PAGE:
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Direct & Indirect Grilling Part One

Posted by Chef Perry Perkins on

As much as I love slow-smoked bbq, I love me some lovely charred grill marks on a juicy chunk on animal protein just as much.

Grilling seems pretty basic right? Glowing coals + grill + meat = happiness...and sometimes you don't even need the grill!

I mean, c'mon, if the Flintstones could do it how hard can it be?

Well, while it's not hard, per se, it is a skill that requires some basic techniques to achieve meat perfection, and avoid the flaming wiener, the hockey-puck burger, or the cardboard chicken breast.

The most important of these techniques is know when to use or combine direct grilling and indirect grilling. Direct and indirect heat are both open-fire cooking styles. So let's take a look at when we should grill over direct heat, when we should grill over indirect heat, and when we should combine the two for the bet results...

Direct Heat

Direct grilling means, as you might guess, to cook the food directly over the heat (charcoal, gas, or wood, etc.,) Direct heat grilling is what gives us those lovely grill marks, juicy steaks, and smokey, caramelized grilled veggies.

It's also great for fast-searing vegetables, hot dogs, and seafood like shrimp or scallops.

Typically this method is best for ingredients that take fewer than 20 minutes to cook, ie:

  • Shrimp
  • Steaks
  • Burgers, hot-dogs, & brats
  • Pork and lamb chops
  • Fish
  • Chicken breasts/wings, boneless thighs
  • Most of these are placed on the pre-heated grill (“gray & glowing” is you mantra for coals), and turned once about halfway into cook time to finish both sides.

    RECIPE: Flank Steak Tacos

    For the meat:

    2 tsp. Mexican chili powder 2 tsp. ground cumin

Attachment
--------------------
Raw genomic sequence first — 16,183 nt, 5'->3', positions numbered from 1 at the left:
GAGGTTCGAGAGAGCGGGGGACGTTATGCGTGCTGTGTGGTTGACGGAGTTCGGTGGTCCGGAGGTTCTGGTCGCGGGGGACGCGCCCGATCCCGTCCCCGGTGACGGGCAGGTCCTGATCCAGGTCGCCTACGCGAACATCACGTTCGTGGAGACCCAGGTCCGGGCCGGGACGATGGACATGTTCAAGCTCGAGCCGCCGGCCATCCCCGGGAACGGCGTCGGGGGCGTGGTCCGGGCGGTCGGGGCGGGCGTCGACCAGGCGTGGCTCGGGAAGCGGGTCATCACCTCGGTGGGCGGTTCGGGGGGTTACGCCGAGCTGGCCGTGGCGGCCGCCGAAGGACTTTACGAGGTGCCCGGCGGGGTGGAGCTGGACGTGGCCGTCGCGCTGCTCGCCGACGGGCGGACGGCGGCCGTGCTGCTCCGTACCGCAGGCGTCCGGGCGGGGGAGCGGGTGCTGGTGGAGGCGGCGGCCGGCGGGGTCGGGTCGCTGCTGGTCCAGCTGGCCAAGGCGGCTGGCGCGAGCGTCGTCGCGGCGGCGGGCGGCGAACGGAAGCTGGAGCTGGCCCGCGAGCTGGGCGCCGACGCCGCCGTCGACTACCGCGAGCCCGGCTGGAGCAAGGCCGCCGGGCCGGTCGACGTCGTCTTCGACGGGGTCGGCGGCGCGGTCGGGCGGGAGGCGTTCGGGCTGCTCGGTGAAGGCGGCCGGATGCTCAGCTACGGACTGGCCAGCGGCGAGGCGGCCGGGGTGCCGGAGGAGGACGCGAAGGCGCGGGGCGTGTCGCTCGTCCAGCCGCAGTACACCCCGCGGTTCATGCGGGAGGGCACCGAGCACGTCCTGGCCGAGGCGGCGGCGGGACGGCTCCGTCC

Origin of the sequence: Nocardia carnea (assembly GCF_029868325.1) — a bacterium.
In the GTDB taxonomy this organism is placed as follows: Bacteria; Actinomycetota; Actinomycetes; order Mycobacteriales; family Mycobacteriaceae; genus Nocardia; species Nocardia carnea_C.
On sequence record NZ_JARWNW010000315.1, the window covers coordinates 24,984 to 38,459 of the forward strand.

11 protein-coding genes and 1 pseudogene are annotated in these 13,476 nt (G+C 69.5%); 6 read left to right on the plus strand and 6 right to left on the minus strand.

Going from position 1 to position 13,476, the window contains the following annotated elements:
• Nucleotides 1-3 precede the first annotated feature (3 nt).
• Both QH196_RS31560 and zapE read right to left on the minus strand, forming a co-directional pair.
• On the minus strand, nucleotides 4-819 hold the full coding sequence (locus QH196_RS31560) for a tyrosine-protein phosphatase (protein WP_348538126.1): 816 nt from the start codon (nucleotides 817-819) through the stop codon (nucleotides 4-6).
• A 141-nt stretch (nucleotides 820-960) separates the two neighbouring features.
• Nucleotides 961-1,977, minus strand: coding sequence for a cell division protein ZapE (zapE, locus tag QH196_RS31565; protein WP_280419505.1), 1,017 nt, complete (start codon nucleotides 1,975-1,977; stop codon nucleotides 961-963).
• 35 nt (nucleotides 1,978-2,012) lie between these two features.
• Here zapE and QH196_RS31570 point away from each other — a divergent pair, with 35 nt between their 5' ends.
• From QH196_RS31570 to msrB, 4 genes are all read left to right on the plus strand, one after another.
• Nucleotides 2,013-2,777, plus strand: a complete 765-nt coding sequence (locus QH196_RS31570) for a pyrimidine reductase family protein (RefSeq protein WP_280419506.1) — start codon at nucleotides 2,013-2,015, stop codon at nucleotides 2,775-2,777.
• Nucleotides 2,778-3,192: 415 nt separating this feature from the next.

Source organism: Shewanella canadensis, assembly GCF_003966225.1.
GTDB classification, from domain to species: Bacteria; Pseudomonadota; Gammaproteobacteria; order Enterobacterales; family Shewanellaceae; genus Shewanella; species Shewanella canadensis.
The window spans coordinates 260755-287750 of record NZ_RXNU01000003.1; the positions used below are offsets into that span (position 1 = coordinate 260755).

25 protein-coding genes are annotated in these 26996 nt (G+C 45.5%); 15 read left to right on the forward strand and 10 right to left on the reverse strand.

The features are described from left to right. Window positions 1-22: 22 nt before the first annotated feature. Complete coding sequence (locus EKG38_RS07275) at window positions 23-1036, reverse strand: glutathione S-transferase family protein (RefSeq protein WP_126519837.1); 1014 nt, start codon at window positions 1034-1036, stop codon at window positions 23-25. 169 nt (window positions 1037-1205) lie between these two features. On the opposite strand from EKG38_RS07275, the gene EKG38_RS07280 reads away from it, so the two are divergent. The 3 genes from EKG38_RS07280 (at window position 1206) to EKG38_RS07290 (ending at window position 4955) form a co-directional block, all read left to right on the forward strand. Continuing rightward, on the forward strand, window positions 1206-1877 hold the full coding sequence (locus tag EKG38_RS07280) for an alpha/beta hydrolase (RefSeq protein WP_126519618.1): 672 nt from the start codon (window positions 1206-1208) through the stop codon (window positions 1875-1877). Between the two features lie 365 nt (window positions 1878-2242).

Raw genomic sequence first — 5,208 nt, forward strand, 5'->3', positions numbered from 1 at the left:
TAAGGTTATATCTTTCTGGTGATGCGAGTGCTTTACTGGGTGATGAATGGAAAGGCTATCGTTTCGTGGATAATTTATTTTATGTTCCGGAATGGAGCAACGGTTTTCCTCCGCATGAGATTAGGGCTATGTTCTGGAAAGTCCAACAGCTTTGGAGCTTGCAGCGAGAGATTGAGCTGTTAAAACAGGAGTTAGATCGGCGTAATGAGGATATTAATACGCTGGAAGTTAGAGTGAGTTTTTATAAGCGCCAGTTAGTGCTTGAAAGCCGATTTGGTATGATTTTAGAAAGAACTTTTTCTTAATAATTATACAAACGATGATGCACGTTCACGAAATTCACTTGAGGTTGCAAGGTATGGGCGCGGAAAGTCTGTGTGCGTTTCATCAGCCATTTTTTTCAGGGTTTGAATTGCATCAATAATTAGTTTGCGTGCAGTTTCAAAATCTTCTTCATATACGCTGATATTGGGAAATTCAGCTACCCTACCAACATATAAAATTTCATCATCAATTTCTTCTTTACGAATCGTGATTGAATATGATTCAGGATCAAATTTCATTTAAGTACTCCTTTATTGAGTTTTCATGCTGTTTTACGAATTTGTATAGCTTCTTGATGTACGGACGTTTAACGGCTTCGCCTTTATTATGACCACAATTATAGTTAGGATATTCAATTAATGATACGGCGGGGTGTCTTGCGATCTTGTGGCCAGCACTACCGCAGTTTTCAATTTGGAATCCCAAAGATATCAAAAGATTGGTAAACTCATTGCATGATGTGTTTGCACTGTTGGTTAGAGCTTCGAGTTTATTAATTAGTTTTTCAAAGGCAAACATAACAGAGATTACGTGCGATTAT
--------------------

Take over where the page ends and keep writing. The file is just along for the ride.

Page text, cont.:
1 tsp. sweet paprika 2 tsp. lime zest

    2 tsp. hickory salt ½ tsp. Coarse ground black pepper

    1lb flank steak, trimmed

    For the rest:

    1 cup chunky guacamole 1 white onion, finely diced

    1 cup fresh cilantro, chopped

    2 limes, quartered

    8 (six inch) flour tortillas, warm

    Combine chili powder, cumin, paprika, lime zest, salt, and pepper. Rub mixture generously over both sides of the steak. Cover and let rest one hour at room temperature.

    Prepare the coals on La Caja China to medium-high heat, and place top grill(s) over them. When your coals are uniformly gray & glowing, you're ready to cook. Give the coals a quick shake to knock off the loose ash (this brings the temp up) and get started grilling.

    Spray a little cooking spray on the grill (tip it vertical so you're not spraying directly into the coals) and place your steak(s) on top. Grill 7-8 minutes per side, until you reach your preferred temperature, and the remove the steak from the grill, tent loosely in foil, and allow to rest 8-10 minutes.

    Meanwhile prepare the rest of your fixin's.

    Once the steak has rested, slice it into thin strips, across the grain, and serve immediately.

    Prepare for a party in your mouth!

    Next time we'll look at how to do low & slow indirect grilling!

    Keep Smokin!

    ~ Chef Perry

    La Caja China Cooking

    La Caja China World

    La Caja China Party

    La Caja China Smoke (Coming soon!)

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